6 Tests for Diagnosing Glaucoma

Vision loss from glaucoma may be prevented if diagnosed early

A complete eye exam includes a check for glaucoma. Glaucoma is an eye disease usually caused by elevated pressure in the eye. Glaucoma can cause vision loss, often without any warning signs or symptoms.

Regular eye exams, including specific diagnostic tests, are important for the early detection of glaucoma. If diagnosed early enough, glaucoma can be properly managed to prevent major loss of vision.

This article reviews six tests used to help detect glaucoma. You'll learn about the individual glaucoma tests, including who needs these tests, what to expect, and how to interpret results.

1

Tonometry

Intraocular pressure testing for glaucoma

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Tonometry is a very common test to measure the pressure inside the eye, or intraocular pressure (IOP).

Having eye pressure higher than normal puts you at higher risk for glaucoma. But it's not a definite diagnosis of glaucoma.


Most people fall into a normal range, but it's possible to have glaucoma with lower eye pressure, and not to have glaucoma with higher pressures.

An important measure is whether the pressure fluctuates up and down a lot, and what that particular eye pressure is doing to your eye.

2

Ophthalmoscopy

Ophthalmoscopy is used to examine the inside of the eye.

What to Expect

An ophthalmoscopy can be performed on a dilated or undilated eye. An eye doctor uses special magnifying lenses and medical devices to view the optic nerve.

The color, shape, and overall health of the optic nerve is important in glaucoma assessment.

The doctor may also use a digital camera to photograph the optic nerve. Sometimes, stereo photographs are taken to give a 3-dimensional picture to better assess the overall shape of the optic nerve.

3

Gonioscopy

Gonioscopy is a test that uses a special mirrored device to gently touch the surface of the eye.

Gonioscopy examines the angle where the cornea meets the iris. Whether this angle is open or closed can tell the doctor what type of glaucoma is present, and how severe glaucoma may be.

Gonioscopy can also be completed using optical coherence tomography.

4

Visual Field Test

A visual field test, or perimetry, is a test that measures how sensitive a person's vision is.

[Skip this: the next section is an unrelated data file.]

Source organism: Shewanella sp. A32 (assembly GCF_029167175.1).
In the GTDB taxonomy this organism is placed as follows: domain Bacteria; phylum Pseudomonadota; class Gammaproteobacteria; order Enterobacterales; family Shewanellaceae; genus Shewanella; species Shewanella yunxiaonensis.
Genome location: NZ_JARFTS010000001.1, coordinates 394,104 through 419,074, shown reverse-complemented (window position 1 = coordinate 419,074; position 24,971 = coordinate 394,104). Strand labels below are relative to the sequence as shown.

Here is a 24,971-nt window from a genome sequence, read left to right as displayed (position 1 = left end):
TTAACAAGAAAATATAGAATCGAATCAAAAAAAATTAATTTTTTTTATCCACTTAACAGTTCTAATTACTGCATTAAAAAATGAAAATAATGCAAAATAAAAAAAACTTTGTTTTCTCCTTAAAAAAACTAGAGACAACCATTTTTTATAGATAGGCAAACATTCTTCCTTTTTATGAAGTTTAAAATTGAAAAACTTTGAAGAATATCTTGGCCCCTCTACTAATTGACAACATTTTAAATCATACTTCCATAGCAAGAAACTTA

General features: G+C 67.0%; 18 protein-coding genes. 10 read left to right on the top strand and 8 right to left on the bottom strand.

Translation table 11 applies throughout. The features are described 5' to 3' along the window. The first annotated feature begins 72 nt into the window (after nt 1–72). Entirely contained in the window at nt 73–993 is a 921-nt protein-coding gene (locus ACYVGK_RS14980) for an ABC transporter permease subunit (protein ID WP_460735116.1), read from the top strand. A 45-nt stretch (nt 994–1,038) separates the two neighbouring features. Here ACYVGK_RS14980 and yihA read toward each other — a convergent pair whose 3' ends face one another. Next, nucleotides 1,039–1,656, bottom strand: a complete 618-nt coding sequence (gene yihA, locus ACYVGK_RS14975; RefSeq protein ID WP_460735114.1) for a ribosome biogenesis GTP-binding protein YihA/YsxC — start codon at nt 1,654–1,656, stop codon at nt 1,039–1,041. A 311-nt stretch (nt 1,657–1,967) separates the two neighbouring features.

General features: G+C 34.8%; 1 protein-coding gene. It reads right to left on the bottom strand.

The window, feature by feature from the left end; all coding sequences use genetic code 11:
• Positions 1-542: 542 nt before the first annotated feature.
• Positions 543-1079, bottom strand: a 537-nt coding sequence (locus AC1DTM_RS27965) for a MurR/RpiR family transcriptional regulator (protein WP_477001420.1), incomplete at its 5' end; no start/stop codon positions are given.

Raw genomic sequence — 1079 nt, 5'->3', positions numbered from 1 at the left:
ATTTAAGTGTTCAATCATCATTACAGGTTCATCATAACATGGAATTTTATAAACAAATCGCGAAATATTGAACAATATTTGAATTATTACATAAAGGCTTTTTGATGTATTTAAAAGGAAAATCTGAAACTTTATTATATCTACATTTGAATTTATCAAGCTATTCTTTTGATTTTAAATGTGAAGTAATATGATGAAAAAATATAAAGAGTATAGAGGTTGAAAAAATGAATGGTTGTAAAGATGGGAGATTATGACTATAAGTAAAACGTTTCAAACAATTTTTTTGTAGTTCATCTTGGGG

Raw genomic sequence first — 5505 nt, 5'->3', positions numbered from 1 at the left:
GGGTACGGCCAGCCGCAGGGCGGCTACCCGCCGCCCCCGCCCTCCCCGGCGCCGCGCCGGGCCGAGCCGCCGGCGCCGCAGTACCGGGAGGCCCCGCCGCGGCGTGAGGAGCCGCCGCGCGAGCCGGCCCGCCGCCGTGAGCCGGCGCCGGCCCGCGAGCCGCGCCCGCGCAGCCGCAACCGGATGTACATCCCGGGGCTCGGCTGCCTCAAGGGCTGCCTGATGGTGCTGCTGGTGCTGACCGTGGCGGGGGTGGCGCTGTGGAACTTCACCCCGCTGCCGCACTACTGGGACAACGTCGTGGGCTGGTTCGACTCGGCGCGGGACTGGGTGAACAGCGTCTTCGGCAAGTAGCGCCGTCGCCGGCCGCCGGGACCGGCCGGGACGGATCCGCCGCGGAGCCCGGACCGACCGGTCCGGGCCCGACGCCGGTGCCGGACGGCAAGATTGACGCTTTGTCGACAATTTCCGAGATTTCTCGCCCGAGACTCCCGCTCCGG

What to Expect

During a visual field test:

  • You will look straight ahead at a small light or another target.
  • The examiner will ask you to let them know when you see a light flash off to the side in your peripheral vision.

Most visual field testing today is computerized. Visual field testing usually needs to be repeated several times before the doctor can make a valid assessment.

5

Nerve Fiber Analysis

Nerve fiber analysis is a newer method of glaucoma testing that measures the thickness of the nerve fiber layer. Thinner areas may indicate damage caused by glaucoma.

Who Needs This Test?

Nerve fiber analysis is especially good for patients who have clinical features or risk factors that increase the chance of developing glaucoma.

It can also indicate if a person’s glaucoma is progressively becoming worse.

6

Pachymetry

Pachymetry is a method that measures the thickness of the cornea. Although research is still being conducted on the importance of corneal thickness, pachymetry is starting to play a larger role in glaucoma testing.

The thickness of the cornea seems to influence the eye pressure reading when tonometry is performed.

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2 Sources
Verywell Health uses only high-quality sources, including peer-reviewed studies, to support the facts within our articles. Read our editorial process to learn more about how we fact-check and keep our content accurate, reliable, and trustworthy.
  1. Lee SY, Bae HW, Kwon HJ, Seong GJ, Kim CY. Utility of Goldmann applanation tonometry for monitoring intraocular pressure in glaucoma patients with a history of laser refractive surgery [published correction appears in PLoS One. 2018 Oct 25;13(10):e0206564]. PLoS One. 2018;13(2):e0192344. Published 2018 Feb 5. doi:10.1371/journal.pone.0192344

  2. Ahmad SS. Glaucoma suspects: a practical approachTaiwan J Ophthalmol. 2018;8(2):74–81. doi:10.4103/tjo.tjo_106_17

Additional Reading
  • Eskridge, J. Boyd, Amos, John F., Jimmy D. Bartlett, "Clinical Procedures in Optometry."